The covering may be used to deliver a substance comprising any suitable biocompatible material. In specific embodiments, the covering may be used to deliver surface demineralized bone chips (cortical or cancellous), optionally of a predetermined particle size, demineralized bone fibers, optionally pressed, and/or allograft. For example, in certain embodiments, the ratio of DBM fibers to DBM chips is about 30:70. In various embodiments, the ratio of fibers to chips, particles or powders can be from about 5, 10, 15, 20, 25, 30, 35, 40, or 45 fibers to about 30, 35, 40, 45, 50, 55, 60, 65, or 70 chips.

In some embodiments, the demineralized bone material in the covering comprises from about 1 to about 70 micrometers particle size range or from about 125 to about 250 micrometer particle size range.

In some embodiments, the covering may have a modulus of elasticity in the range of about 1×102 to about 6×105 dynes/cm2, or 2×104 to about 5×105 dynes/cm2, or 5×104 to about 5×105 dynes/cm2. After the cover is administered to the target site, the covering may have a modulus of elasticity in the range of about 1×−102 to about 6×105 dynes/cm2, or 2×104 to about 5×105 dynes/cm2, or 5×104 to about 5×105 dynes/cm2.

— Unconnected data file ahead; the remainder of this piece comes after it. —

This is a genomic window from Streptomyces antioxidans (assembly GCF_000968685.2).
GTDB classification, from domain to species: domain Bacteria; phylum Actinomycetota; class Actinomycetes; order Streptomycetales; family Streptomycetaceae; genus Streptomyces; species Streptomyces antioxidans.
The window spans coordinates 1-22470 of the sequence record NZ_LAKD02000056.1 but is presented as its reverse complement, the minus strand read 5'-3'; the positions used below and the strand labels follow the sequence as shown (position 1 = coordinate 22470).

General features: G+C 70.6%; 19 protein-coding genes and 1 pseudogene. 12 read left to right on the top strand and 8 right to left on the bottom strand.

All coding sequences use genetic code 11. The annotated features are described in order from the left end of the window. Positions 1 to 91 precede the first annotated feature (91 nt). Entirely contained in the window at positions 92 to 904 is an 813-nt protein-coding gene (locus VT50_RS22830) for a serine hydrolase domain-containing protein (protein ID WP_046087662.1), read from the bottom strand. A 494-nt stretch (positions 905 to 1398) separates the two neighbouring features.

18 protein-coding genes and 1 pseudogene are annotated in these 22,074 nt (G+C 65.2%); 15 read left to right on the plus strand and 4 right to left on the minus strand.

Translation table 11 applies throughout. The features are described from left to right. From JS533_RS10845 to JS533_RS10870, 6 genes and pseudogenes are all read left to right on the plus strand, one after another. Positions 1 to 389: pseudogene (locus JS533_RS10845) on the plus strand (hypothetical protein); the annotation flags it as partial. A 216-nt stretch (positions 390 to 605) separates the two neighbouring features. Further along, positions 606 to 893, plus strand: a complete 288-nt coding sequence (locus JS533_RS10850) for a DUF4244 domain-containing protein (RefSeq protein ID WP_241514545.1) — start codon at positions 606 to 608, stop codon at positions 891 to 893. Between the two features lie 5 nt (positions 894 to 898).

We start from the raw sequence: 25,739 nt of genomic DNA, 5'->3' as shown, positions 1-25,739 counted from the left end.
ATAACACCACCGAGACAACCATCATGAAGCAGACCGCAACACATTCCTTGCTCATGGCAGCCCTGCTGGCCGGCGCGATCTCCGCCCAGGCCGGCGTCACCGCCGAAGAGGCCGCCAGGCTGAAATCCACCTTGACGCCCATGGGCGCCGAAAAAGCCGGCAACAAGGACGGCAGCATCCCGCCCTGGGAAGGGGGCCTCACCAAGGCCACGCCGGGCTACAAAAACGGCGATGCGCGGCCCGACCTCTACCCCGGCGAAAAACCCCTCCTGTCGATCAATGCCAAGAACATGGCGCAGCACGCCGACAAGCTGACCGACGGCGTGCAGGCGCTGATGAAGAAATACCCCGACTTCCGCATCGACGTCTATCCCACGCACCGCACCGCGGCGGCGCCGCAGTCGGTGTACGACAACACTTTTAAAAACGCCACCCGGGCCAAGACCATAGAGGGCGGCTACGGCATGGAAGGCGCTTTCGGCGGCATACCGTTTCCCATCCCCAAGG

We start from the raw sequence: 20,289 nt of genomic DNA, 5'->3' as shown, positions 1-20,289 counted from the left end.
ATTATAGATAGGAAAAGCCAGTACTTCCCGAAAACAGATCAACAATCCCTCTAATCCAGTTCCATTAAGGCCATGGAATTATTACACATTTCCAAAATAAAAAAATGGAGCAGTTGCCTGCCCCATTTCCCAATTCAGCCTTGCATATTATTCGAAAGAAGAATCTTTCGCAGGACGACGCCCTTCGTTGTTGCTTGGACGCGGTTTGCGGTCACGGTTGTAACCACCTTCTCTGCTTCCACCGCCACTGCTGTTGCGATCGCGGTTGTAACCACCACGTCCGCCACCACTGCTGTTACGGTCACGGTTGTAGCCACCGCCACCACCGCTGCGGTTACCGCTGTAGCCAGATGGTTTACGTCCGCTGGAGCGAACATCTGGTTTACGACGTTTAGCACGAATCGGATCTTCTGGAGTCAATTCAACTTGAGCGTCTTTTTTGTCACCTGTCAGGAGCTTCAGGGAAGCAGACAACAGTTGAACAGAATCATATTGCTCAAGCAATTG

For embodiments wherein the substance is biologic, the substance may be autogenic, allogenic, xenogenic, transgenic, or combinations of these. Each of these tissue types includes any tissue of bone origin, connective tissue origin, or any collagen containing material including organ tissues. Other suitable materials that may be positioned in the covering include, for example, protein, hormones, nucleic acid, carbohydrate, lipids, collagen (autograft, allograft, or xenograft from musculoskeletal or organ systems), allograft bone, autograft bone, cartilage stimulating substances, allograft cartilage, TCP, TCP/calcium sulfate, calcium carbonate, calcium phosphates, bioactive glasses, glass ceramics, magnesium phosphates, phosphates containing any biocompatible metal ion, porous implants of all types including trabecular metal, biocompatible metals including stainless steel, cobalt-chrome, titanium, titanium alloys, polymers such as polylactic acid, polyglycolic acid, polycaprolactone, polyglycolide-co-caprolactone, polyethylene oxide, polypropylene oxide, polyglycolide-co-trimethylene carbonate, poly(lactic-co-glycolic acid), poly-L-lactide, polyethylene glycol, polyetheretherketones, polyurethanes, polyethers of all types, poly ethylene terephthalte, polyethylene, polypropylene, Teflon, chondroitin sulfate, hyaluronic acid and its salts, chitosan and derivatives, natural polymers such as silk, collagen, polysaccharides, polyhydroxyalkanoates, polymers combined with bone or collagen or both from any source (allograft, xenograft, transgenic, autograft), hydroxyapatite, calcium sulfate, polymer, nanofibrous polymers, growth factors, carriers for growth factors, growth factor extracts of tissues, demineralized bone matrix, dentine, bone marrow aspirate, bone marrow aspirate combined with various osteoinductive or osteoconductive carriers, concentrates of lipid derived or marrow derived adult stem cells, umbilical cord derived stem cells, adult or embryonic stem cells combined with various osteoinductive or osteoconductive carriers, transfected cell lines, bone forming cells derived from periosteum, combinations of bone stimulating and cartilage stimulating materials, committed or partially committed cells from the osteogenic or chondrogenic lineage, platelets, activated platelets, antibiotics, substances with antimicrobial properties, or combinations of any of the above. In accordance with one embodiment, the substance is a bone matrix composition such as described in U.S. patent application Ser. No. 12/140,044 and U.S. Patent Publications Nos. 2007/0098756 and 2007/0110820 all for Bone Matrix Compositions and Methods, herein incorporated by reference in their entireties. Suitable materials for preparing biocomposites for placement in the covering are disclosed in U.S. Patent Publication Nos. 2007/0191963, 2006/0216323, and 2005/0251267, U.S. Pat. Nos. 6,696,073, 6,478,825, 6,440,444, and 6,294,187, all herein incorporated by reference in their entireties for all purposes.